It may be erratic, but it’s hard to find fault with Roman Abramovich’s win-at-all-costs philosophy. Unless, of course, you happen to be a football manager by trade.
The billionaire Chelsea owner has been through nine managers since he bought the club nearly 10 years ago (Rafael Benitez is his 10th) and has blown to smithereens both pound notes and the notion that stability in the managerial position is necessary for sustained success.
The Blues have qualified for the Champions League in each year of the Abramovich era; two different managers have delivered three Premier League titles; another won them the Champions League, and four have lifted the FA Cup. Add to that a pair of League Cups and you’ve got 10 major honours between 10 managers in 10 years, assuming they don’t win a trophy this spring.
No other team in England has packed its display case so full of silverware over the last decade. Manchester United are second with nine trophies.
Given that sort of record, Abramovich has no reason to part with the managerial merry-go-round that has been at least partly responsible for it. But the approach of one decade isn’t necessarily the best advised for the next, and given the group of players Abramovich has spent the last few transfer windows assembling—particularly the type of players he’s been buying—a less unpredictable strategy would seem to be more useful going forward.
In David Luiz, Ramires, Eden Hazard and Romelu Lukaku, Abramovich has the spine of a team that looks to be capable of replicating the success of its predecessor. But where the old guard—namely John Terry, Claude Makélélé, Frank Lampard and Didier Drogba—required pragmatic or even conservative tactics, this new group is in need of something different, something less practical and more spontaneous. Someone along the lines of Borussia Dortmund’s Jurgen Klopp, Swansea’s Michael Laudrup or Wigan’s Roberto Martinez.
What’s definite at this point is that Rafael Benitez, or someone of his ilk, is the wrong man to take this Chelsea side—this Chelsea 2.0 of the Abramovich era—forward into its next phase. And while the team assembled for José Mourinho had the mental fortitude and, most importantly, experience to maintain a high standard under successive managers, the current side is more creative than pragmatic and considerably less seasoned, particularly in the Premier League.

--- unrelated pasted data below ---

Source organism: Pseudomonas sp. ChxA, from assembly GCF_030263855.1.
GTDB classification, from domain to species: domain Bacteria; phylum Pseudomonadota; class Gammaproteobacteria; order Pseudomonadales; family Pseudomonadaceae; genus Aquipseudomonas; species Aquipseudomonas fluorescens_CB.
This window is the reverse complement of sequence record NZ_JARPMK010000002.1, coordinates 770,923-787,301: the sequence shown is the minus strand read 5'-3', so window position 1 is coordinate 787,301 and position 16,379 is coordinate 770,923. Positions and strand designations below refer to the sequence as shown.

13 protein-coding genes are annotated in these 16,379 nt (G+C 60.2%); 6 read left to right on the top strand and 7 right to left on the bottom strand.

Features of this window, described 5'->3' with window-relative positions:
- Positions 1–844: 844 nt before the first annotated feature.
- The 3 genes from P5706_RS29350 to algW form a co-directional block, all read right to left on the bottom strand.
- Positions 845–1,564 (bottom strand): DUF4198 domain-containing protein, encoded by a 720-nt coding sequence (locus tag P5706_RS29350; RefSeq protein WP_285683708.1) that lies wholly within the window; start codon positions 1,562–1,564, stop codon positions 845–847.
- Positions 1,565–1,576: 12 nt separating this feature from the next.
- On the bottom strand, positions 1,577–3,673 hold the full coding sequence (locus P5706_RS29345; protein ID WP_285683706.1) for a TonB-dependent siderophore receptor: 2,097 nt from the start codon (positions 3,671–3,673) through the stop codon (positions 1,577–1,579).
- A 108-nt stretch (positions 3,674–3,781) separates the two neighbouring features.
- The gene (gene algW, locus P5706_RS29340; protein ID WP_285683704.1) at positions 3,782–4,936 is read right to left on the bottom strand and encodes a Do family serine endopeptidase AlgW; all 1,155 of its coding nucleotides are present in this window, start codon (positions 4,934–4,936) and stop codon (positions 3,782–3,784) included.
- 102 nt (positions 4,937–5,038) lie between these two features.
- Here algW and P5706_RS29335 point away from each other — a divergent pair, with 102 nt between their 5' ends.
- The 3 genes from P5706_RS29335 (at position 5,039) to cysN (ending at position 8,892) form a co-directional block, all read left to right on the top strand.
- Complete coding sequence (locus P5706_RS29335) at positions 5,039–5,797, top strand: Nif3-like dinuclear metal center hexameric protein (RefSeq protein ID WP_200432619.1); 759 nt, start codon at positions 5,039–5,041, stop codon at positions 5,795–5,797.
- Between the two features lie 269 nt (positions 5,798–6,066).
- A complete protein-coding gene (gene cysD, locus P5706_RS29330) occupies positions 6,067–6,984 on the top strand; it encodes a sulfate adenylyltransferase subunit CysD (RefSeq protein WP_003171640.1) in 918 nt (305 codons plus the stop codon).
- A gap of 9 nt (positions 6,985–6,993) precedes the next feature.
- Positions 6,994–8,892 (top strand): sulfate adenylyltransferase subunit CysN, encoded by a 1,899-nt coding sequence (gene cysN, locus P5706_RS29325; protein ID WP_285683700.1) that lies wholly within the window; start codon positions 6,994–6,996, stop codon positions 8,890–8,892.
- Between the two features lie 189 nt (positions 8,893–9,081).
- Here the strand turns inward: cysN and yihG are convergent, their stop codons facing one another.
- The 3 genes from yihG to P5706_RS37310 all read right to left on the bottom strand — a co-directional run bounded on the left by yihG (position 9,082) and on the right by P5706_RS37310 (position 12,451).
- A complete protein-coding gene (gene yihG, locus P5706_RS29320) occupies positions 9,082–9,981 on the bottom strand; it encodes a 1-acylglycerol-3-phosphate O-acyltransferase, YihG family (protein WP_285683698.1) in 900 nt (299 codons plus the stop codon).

In other words: What they require is a manager who can guide them as they grow up as footballers together.
The last thing Oscar needs, for example, is to be in and out of the squad during his first few months in England, at the age of 21. And the last thing Lukaku, Kevin De Bruyne and Josh McEachran need is to be loaned out, spending what should be their formative years apart from players of the same age who should be their teammates.
Imagine a Chelsea squad consisting of Thibaut Courtois in goal; Cesar Azpilicueta, David Luiz, Gary Cahill and Ryan Bertrand (or even the likes of Dejan Lovren and Luke Shaw, as have been rumored in the Daily Express and Daily Mail, respectively) in defense; Ramires and one of McEachran or John Obi Mikel (or, perhaps, Marouane Fellaini) in central midfield; Juan Mata, Hazard and either Oscar or De Bruyne in the creative positions and Lukaku in attack.
Cahill, at 27, would be the elder statesmen of that team; no one else is over 25.
The potential that group of players has to play flowing, attractive football should be enough to make any Chelsea supporter salivate. And they only need one thing to bring it all together and into the second decade of Abramovich stewardship: a long-term manager tasked with turning that potential into reality.
You can argue that the shadow of Mourinho lingered at Chelsea long after his exit, that it was his team that won the title in 2010 and the Champions League in 2012. But a new sun is rising over Stamford Bridge, and with it a new generation of Chelsea players and a new philosophy that must be implemented to get the most out of them.